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Home > The vacation that isn't your vacation....

The vacation that isn't your vacation....

March 11th, 2015 at 05:00 pm

Hello! Its been another busy week. I am still not great about adding new entries, but I'm going to continue to try to add occasionally!

The weather here in Japan has been quite chilly and really windy. Winters here feel very long, especially since the Pacific Northwest is very temperate without the major season shifts that I experience in Japan. I start to wonder if it will ever warm up here, but ask me again in August and I'll be longing for the days of cooler weather Smile

We did see some lovely early cherry blossoms. Hanami is the act of viewing cherry blossoms and is quite popular.

So, I've been saving up for a vacation, but its not my vacation. We have some family from the US coming to stay with us for a few weeks. During that time they want to see several sites with us as their tour guides. Now don't get me wrong, I love having people visit us. And I don't mind taking people to see things. But all this sight seeing and such isn't free. In fact, it gets pretty pricey pretty quickly. Our guests want us to take them to places they know we have gone or restaurants we like which is great, but for three weeks gets expensive. I'm paying for my family of four for things we space out over a year into a three week period. I find myself feverishly saving to make sure we don't go in hock to show our guests around. I've made suggestions that perhaps they select some places they can visit by themselves since I still have school obligations for my kids during the week that places major time restrictions on me showing them everything, but I've been kind of rebuffed as they prefer we show them around.

I feel quit conflicted as I would like to save for a summer vacation for my family to go to someplace we haven't seen/experienced before, but I'll be tapped out paying for our family to take our guests around on their vacation. I do enjoy that we will have visitors, but dread the financial cost and reworking our own financial plans around someone else's vacation.

Unfortunately, this blog entry isn't any sort of epiphany on how to deal with this or even fully a finance issue, but more of an emotional unloading and asking for suggestions on how to best manage this without offending my guests or breaking my bank account! Phew - I do feel a bit better writing down my conflicting feelings! Thanks for being patient with me and my woes! Smile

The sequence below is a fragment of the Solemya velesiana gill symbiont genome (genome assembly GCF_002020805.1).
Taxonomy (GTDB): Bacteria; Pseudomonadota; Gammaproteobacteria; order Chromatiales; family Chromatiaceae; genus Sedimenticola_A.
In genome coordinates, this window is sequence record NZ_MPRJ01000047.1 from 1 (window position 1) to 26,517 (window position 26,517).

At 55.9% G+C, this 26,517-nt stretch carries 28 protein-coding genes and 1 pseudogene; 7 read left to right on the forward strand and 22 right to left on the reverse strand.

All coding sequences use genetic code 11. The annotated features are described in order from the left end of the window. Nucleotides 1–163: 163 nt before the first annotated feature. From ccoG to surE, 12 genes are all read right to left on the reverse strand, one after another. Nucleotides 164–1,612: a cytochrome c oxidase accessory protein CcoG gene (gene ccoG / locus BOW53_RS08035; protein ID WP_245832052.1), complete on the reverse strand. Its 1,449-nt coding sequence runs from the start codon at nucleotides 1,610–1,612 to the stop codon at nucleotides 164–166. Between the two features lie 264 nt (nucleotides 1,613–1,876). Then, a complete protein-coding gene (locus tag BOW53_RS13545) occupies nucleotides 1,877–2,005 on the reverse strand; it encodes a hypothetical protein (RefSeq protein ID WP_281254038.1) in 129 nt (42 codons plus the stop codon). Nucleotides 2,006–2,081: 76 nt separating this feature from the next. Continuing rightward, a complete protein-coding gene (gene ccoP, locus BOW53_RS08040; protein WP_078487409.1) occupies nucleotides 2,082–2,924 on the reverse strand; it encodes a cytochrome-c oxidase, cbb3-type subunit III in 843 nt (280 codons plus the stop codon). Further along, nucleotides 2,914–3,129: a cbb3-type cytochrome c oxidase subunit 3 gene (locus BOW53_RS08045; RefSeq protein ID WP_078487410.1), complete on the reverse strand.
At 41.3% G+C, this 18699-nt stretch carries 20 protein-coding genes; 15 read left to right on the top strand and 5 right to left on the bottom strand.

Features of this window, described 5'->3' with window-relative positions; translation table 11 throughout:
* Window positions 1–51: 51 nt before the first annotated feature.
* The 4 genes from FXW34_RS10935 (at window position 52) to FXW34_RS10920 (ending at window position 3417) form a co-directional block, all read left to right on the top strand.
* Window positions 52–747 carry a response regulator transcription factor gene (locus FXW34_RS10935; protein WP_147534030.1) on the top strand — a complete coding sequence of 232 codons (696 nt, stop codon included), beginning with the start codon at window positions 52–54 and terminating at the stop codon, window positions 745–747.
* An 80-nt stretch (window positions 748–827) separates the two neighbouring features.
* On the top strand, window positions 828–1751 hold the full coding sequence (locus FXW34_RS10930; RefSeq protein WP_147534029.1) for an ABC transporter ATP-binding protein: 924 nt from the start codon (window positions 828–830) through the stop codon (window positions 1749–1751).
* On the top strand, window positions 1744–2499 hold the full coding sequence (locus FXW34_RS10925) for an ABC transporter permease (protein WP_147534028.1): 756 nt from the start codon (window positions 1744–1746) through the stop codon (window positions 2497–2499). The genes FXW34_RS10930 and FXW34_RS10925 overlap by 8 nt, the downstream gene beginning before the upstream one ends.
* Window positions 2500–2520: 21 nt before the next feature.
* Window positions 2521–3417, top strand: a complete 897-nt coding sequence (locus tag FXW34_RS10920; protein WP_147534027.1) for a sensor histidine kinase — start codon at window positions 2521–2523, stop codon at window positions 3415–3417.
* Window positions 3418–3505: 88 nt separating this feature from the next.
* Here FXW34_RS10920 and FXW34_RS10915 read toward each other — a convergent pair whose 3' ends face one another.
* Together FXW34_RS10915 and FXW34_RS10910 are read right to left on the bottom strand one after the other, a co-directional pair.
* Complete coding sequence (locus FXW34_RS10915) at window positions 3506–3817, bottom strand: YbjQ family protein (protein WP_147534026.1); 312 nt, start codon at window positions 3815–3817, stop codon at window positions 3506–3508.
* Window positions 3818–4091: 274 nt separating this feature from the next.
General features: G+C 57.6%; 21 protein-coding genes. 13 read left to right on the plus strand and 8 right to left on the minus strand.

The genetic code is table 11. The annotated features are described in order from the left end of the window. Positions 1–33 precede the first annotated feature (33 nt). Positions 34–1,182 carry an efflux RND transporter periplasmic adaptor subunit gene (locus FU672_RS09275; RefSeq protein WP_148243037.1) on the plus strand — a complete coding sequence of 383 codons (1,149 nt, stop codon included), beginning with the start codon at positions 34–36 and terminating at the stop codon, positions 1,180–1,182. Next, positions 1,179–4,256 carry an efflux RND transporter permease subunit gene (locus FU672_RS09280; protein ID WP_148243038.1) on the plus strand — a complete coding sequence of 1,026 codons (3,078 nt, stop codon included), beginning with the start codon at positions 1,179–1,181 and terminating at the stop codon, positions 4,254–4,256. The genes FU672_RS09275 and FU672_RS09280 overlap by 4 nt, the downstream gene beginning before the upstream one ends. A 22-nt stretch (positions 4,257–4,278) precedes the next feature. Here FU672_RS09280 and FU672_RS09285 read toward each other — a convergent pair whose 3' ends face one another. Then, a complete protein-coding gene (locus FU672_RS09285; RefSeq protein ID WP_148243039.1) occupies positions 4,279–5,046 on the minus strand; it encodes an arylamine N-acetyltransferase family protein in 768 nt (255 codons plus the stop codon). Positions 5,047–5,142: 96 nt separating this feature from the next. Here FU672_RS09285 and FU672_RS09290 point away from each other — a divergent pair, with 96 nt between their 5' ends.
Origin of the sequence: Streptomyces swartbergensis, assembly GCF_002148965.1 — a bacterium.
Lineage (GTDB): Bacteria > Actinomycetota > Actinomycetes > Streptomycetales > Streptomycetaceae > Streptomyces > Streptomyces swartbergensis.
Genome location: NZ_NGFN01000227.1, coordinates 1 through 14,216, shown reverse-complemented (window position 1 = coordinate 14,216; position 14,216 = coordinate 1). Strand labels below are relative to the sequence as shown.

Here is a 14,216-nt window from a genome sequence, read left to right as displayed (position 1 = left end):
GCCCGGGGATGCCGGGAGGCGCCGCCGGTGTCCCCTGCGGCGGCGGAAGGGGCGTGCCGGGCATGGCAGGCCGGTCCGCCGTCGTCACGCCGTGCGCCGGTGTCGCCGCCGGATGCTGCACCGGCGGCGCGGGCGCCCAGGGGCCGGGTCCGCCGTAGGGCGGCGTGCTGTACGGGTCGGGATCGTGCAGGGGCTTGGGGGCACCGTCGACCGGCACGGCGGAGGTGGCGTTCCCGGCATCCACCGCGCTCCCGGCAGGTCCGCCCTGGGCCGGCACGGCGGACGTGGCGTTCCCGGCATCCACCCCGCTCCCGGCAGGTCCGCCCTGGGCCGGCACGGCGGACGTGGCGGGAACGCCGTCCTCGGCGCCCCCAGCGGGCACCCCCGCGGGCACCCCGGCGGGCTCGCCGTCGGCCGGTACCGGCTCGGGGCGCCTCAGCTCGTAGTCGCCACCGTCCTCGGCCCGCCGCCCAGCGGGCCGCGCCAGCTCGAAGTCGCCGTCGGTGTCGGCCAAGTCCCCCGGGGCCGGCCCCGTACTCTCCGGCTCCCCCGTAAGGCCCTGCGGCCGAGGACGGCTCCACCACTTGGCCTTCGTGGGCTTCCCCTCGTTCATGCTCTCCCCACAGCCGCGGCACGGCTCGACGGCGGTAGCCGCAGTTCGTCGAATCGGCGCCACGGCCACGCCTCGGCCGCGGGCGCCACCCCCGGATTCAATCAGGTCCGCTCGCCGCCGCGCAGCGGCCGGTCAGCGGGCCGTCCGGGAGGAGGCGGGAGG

Hope you are having a great week!

10 Responses to “The vacation that isn't your vacation....”

  1. snafu Says:

    Most visitors have no idea of how much their visit adds to their hosts expenses. We get more international visitors than most so I empathize with your problems. I'm guessing family is from USA and fear of language barriers make them even more fearful of sightseeing on their own than if they were in an unfamiliar American city. I guess we have taken different paths to cope.

    While I let our guest know how excited I am to be their host cards and meet on campus for dinner. Food is so cheap it didn't matter who paid. Language was a huge barrier but like us, they found people were very kind, sought opportunities like muddled tourists to practice their English conversation skills and many actually reversed their plans and accompanied these couples to their destination.

  2. snafu Says:

    sorry, my computer is acting up and internet isn't good in this small resort in Thailand where we're escaping winter.g
    I was trying to say...

    While I let our guest know how excited I am to be their host cards and meet on campus for dinner. Food is so cheap it didn't matter who paid. Language was a huge barrier but like us, they found people were very kind, sought opportunities like muddled tourists to practice their English conversation skills and many actually reversed their plans and accompanied these couples to their destination.